Positive School Discipline for Improved Social and Emotional Health
The California Endowment has awarded a two-year grant in the amount of $504,182 to the Children's Institute to promote positive disciplinary practices in Central Valley schools. In partnership with UC Merced’s Central Valley Learning and Leadership Network, technical assistance and oversight will be provided to school districts that are engaged in policy and program enhancements to promote positive school discipline. These districts will implement activities over a twelve-month period designed to transform practices and policies away from punitive disciplinary practices such as suspension and expulsion to more positive, supportive strategies for school climate transformation. As the Endowment recognizes that staying in school is a key milestone on the path to a healthy, successful life for students, they seek to foster teacher and administrator awareness and implementation of positive discipline strategies, such as restorative justice programs, positive behavior supports, and trauma-informed practices.
According to the American Psychological Association (http://www.apa.org/ed/resources/racial-disparities.pdf), “Pervasive ethnic and racial disparities in education follow a pattern in which African American, American Indian, Latinos, and Southeast Asian groups underperform academically, relative to Whites and other Asian Americans. These educational disparities (1) mirror ethnic and racial disparities in socioeconomic status as well as health outcomes and healthcare, (2) are evident early in childhood and persist through the K-12 education, and (3) are reflected in test scores assessing academic achievement, such as reading and mathematics, percentages of repeating one or more grades, drop-out and graduation rates, proportions of students involved in gifted and talented programs, enrollment in higher education, as well as in behavioral markers of adjustment, including rates of being disciplined, suspended, and expelled from schools.”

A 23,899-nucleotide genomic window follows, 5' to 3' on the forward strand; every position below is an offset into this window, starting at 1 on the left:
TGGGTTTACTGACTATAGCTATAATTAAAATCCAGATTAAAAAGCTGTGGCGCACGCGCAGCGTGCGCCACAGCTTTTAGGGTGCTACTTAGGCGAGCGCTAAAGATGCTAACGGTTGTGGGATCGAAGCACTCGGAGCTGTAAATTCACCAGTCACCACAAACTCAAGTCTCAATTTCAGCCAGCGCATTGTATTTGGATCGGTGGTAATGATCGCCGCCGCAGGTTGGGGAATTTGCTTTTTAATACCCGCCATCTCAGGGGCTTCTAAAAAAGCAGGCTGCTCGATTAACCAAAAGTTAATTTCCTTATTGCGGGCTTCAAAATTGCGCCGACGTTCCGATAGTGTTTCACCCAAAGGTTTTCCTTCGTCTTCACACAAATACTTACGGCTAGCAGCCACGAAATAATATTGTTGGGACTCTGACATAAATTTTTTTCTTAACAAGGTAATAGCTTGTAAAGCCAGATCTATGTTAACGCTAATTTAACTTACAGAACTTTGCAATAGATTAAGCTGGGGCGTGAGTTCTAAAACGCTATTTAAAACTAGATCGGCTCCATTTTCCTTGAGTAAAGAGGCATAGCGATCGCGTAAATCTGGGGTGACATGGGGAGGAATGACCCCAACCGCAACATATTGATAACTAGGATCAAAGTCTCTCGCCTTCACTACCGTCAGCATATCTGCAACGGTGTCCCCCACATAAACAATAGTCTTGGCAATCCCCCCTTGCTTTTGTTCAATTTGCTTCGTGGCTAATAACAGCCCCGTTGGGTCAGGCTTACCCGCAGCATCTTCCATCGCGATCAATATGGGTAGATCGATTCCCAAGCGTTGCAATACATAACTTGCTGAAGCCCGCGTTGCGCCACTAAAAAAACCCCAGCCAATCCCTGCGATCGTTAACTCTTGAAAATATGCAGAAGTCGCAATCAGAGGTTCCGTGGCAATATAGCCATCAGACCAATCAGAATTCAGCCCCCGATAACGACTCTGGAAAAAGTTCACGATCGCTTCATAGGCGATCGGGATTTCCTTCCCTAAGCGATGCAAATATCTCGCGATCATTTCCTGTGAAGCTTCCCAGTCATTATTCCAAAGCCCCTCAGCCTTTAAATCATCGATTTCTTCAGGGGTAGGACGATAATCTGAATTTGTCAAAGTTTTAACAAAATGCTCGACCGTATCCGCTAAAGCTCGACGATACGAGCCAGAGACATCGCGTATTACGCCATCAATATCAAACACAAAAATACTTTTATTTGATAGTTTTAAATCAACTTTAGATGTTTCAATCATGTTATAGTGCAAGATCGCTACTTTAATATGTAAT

In light of these disparities, the overall goal of the grant is to increase the number of high school graduates in the Valley by reducing the number of suspensions and expulsions, particularly among youth of color. The overall goal of the grant is to increase graduation rates and improve academic performance in the Valley by reducing the number of suspensions and expulsions, particularly among youth of color, who experience disproportionately higher amounts of punitive discipline practices and who consequently drop out of school at higher rates. It is expected that, as a result of the capacity building efforts supported through the project, racial/ethnic and gender disproportionality in school suspensions and expulsions will decrease in participating Valley school districts.
Participating school districts include:
- Bakersfield City School District
- Corcoran Joint Unified School District
- Kermit Koontz Educational Complex (Fresno County Office of Education)
- Mendota Unified School District
- Modesto City Schools
- Reef-Sunset Unified School District
- Sierra Unified School District
- Stockton Unified School District
- Tulare Joint Union High School District
The Positive School Discipline for Improved Social and Emotional Health grant will allow the Children’s Institute to support these Valley school districts by conducting on-going needs assessments to determine district needs for comprehensive, sustained reform and implementation. This assessment will then inform the creation of a pool of regionally-based technical assistance providers who will assist districts in taking the most effective steps toward sustainable, all-inclusive, positive change in their school discipline policies and practices. Heather Berg (M.A.) has been hired as Project Coordinator to assist with needs assessment, identification of qualified technical assistance providers, and district collaboration and support.
For more information about the project contact Heather Berg at 559-228-2164 or email@example.com.